, particularly in winter. Moreover, exposure to ETS is common at home or at work in urban areas.There is evidence that asthma prevalence and morbidity is less common in rural than in urban areas. The possible reasons are that rural residents are exposed early in life to stables and to farm milk production, and such exposures are protective against developing asthma morbidity. Even so, asthma morbidity is disproportionately high among poor inner-city residents and in rural populations. A higher proportion of adult residents of nonmetropolitan areas were characterized as follows:aged 55 years or older, no previous college admission, low household income, no health insurance coverage, and could not see a doctor due to healthcare service availability, etc. In rural areas, biomass fuels meet more than 70% of the rural energy needs. Progress in adopting modern energy sources in rural areas has been slow. The most direct health impact comes from household energy use among the poor, who depend almost entirely on burning biomass fuels in simple cooking devices that are placed in inadequately ventilated spaces. Prospective studies are needed to assess the long-term effects of biomass smoke on lung health among adults in rural areas.Geographic differences in asthma susceptibility exist around the world. The reason for the differences in asthma prevalence in rural and urban areas may be due to the fact that populations have different lifestyles and cultures, as well as different environmental exposures and different genetic backgrounds. Identifying geographic disparities in asthma hospitalizations is critical to implementing prevention strategies,reducing morbidity, and improving healthcare financing for clinical asthma treatment. Although evidence shows that differences in the prevalence of asthma do exist between urban and rural dwellers in many parts of the world, including in developed countries, data are inadequate to evaluate the extent to which different pollutant exposures

  20. Association of Youth and Caregiver Anxiety and Asthma Care Among Urban Young Adolescents. (United States)

    Bruzzese, Jean-Marie; Reigada, Laura C; Lamm, Alexandra; Wang, Jing; Li, Meng; Zandieh, Stephanie O; Klein, Rachel G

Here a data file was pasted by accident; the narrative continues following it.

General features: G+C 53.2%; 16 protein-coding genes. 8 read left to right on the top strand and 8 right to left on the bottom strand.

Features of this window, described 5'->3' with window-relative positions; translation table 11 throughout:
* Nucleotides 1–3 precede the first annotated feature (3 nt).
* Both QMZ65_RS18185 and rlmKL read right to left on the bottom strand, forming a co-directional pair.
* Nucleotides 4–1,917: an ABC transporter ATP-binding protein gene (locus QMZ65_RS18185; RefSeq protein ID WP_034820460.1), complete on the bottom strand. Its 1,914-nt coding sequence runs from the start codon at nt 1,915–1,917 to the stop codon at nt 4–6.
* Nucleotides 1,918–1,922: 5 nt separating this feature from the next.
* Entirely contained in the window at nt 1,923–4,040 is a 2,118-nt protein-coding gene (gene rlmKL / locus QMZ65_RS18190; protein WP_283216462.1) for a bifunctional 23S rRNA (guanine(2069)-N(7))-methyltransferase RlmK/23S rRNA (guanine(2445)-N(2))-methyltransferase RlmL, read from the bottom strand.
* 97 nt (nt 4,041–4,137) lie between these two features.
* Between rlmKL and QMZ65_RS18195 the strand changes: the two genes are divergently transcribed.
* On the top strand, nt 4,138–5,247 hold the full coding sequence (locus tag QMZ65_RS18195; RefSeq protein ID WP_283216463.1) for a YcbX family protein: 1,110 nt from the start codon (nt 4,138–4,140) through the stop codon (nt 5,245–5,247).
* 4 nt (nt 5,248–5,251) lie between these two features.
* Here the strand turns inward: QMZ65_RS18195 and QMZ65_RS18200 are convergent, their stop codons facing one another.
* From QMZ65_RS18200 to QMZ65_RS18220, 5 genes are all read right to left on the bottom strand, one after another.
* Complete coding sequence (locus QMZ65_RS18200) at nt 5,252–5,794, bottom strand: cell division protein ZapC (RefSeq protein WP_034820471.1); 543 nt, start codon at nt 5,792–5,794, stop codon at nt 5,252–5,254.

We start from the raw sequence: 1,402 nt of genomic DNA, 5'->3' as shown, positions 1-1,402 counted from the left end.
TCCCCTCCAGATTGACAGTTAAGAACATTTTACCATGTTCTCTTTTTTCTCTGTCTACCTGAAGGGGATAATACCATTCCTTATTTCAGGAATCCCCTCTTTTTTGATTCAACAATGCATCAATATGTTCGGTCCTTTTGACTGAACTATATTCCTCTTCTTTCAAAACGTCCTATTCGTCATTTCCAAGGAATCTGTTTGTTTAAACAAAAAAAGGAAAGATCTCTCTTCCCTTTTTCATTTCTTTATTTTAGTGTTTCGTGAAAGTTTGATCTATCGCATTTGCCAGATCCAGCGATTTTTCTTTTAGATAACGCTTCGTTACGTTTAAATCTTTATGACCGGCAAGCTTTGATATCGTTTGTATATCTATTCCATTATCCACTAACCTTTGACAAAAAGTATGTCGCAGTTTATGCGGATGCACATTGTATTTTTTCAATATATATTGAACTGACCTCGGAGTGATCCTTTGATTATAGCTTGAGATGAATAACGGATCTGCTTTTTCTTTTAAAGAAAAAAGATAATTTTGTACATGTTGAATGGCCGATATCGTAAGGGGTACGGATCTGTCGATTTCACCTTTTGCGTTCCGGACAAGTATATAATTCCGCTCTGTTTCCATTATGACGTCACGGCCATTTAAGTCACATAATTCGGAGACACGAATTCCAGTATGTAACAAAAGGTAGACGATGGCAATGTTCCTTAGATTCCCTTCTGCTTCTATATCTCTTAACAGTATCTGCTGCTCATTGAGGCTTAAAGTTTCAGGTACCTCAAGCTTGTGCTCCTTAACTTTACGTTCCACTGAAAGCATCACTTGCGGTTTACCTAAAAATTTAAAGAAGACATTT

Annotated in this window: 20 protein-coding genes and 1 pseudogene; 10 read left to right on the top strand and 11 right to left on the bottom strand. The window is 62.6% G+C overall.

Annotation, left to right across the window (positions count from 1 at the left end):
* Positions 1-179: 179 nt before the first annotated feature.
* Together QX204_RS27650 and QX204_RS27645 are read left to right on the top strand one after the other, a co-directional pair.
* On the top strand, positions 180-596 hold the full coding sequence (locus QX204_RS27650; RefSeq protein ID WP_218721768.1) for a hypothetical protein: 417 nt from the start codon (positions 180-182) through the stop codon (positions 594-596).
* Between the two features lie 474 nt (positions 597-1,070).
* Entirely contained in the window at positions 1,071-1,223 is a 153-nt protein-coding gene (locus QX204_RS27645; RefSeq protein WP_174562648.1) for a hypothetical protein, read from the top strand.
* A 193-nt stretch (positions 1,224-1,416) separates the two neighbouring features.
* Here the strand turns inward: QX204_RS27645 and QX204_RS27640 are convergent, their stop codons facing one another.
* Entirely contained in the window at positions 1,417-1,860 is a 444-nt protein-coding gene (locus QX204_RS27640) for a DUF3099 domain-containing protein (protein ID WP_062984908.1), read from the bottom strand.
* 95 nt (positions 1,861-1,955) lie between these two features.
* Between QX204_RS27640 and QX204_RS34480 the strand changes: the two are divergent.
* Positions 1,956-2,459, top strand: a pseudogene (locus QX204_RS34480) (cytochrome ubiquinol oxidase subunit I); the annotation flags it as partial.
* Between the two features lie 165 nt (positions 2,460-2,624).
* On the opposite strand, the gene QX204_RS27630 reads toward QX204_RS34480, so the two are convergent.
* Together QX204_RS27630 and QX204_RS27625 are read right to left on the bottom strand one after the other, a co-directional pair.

To examine the association of adolescent asthma-related anxiety, social anxiety, separation anxiety, and caregiver asthma-related anxiety with asthma care by urban adolescents. Participants were 386 ethnic minority adolescents (mean age 12.8 years) with persistent asthma and their caregivers. Adolescents reported what they do to prevent asthma symptoms and to manage acute symptoms, and if they or their caregiver is responsible for their asthma care. Adolescents completed the Youth Asthma-Related Anxiety Scale, and the social and separation anxiety subscales of the Screen for Child Anxiety and Emotional Disorders (SCARED); caregivers completed the Parent Asthma-Related Anxiety Scale. Linearity of the associations was assessed by generalized additive models. When there was no evidence for nonlinearity, linear mixed effects models were used to evaluate the effects of the predictors. Adolescent asthma-related anxiety had a strong curvilinear relationship with symptom prevention (P Adolescents took more prevention steps as their anxiety increased, with a plateau at moderate anxiety. There was a linear relationship of adolescent asthma-related anxiety to symptom management (β = 0.03, P = .021) and to asthma responsibility (β = 0.11, P = .015), and of caregiver asthma-related anxiety to adolescent symptom prevention (β = 0.04, P = .001). Adolescent social and separation anxiety had weak to no relationship with asthma care. Results remained consistent when controlling for each of the other anxieties. Asthma-related anxiety plays an important, independent role in asthma care. When low, adolescents may benefit from increased support from caregivers and awareness of the consequences of uncontrolled asthma. When elevated, health providers should ensure the adolescents are not assuming responsibility for asthma care prematurely. Copyright © 2016 Academic Pediatric Association. Published by Elsevier Inc. All rights reserved.